An increase in input of labour can increase production, if the specific capital is also increased. That can result in shifts in the curve XX or YY. The value of marginal product of labour in X industry is PX.MPLX. So long as the cost of hiring an additional worker falls short of PX.MPLX, the producer in this industry will employ more and more workers. The expansion of labour input will continue until wage w equals the value of marginal product (w = Px MPLx).

Similarly in industry Y, the labour input will be increased until w=PY.MPLy. Ultimately the equilibrium situation occurs at R when LS workers are employed in industry X and L1S workers are employed in industry Y. In this situation, PXMPLX= PY.MPLY = w = RS. It means wage rate gets equalised in both the industries due to free movement of labour among different industries or sectors within the country.

Changes in Factor Endowments:

Given the prices of two commodities X and Y, a change in the input of mobile factor labour, will result in a fall in price of labour in both the industries and a rise in price of specific factor capital in both the industries. This is quite in contrast with Rybczynski theorem. The effects of changes in factor endowments are analysed through Figs. 9.4 part (i) and (ii).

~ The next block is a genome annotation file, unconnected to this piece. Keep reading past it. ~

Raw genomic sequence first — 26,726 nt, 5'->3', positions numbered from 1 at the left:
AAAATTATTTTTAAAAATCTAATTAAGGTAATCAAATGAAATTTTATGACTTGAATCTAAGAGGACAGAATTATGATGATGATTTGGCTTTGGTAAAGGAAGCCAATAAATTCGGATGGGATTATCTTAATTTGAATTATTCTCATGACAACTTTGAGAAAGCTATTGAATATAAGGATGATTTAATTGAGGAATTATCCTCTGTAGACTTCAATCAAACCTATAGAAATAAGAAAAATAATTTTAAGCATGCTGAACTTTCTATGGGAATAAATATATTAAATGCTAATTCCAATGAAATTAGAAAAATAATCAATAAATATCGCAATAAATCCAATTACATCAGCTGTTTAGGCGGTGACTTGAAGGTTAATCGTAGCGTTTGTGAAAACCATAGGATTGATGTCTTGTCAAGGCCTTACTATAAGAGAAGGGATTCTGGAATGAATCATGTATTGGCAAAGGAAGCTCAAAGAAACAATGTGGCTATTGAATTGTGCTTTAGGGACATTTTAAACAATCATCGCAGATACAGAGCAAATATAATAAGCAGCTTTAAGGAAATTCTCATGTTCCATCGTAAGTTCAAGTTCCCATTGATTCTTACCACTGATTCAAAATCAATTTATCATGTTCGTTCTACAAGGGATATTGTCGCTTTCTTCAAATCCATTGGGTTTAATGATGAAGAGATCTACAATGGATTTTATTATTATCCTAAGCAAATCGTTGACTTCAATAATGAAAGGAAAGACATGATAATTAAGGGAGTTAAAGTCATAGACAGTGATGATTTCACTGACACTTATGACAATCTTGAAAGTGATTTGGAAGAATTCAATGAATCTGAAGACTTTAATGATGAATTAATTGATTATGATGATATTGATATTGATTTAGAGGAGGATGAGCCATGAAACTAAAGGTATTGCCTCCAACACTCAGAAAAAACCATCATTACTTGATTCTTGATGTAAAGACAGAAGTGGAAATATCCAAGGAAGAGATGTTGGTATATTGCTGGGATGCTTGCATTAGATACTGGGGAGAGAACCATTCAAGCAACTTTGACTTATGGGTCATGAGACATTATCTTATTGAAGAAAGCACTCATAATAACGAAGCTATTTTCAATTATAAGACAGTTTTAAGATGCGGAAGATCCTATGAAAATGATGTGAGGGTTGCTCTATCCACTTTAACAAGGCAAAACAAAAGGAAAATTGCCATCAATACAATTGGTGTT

In Fig. 9.4. (i), originally the wage or price of labour is equal at RS (= R2S2) in both X and Y industries. As the supply of mobile factor labour is increased by L1L2 = RR2 = SS2, the curve YY shifts to the right to Y1Y1. The supply of labour rises in industries X and Y by SS1 and S2S1 respectively. Since each additional worker has to work with less capital, the MPL in both the industries falls.

Consequently, the price of labour in both the industries declines to R1S1 even though the output in both the industries has risen. This is in contrast to Rybczynski theorem. The price of capital in both the industries will increase because each type of capital is being worked with a larger quantity of labour resulting in higher marginal products of capital in the two industries.

Fig. 9.4. (ii) Analyses the effect of an increase in capital specific to industry X. When there is an increase in the quantity of capital in this industry, the labour input remaining the same, the MPL in industry X will increase and the MPL curve shifts from XX to X1X1. In order to maintain equality in the values of marginal products in two industries, mobile factor labour must shift from industry Y to industry X by an amount SS1.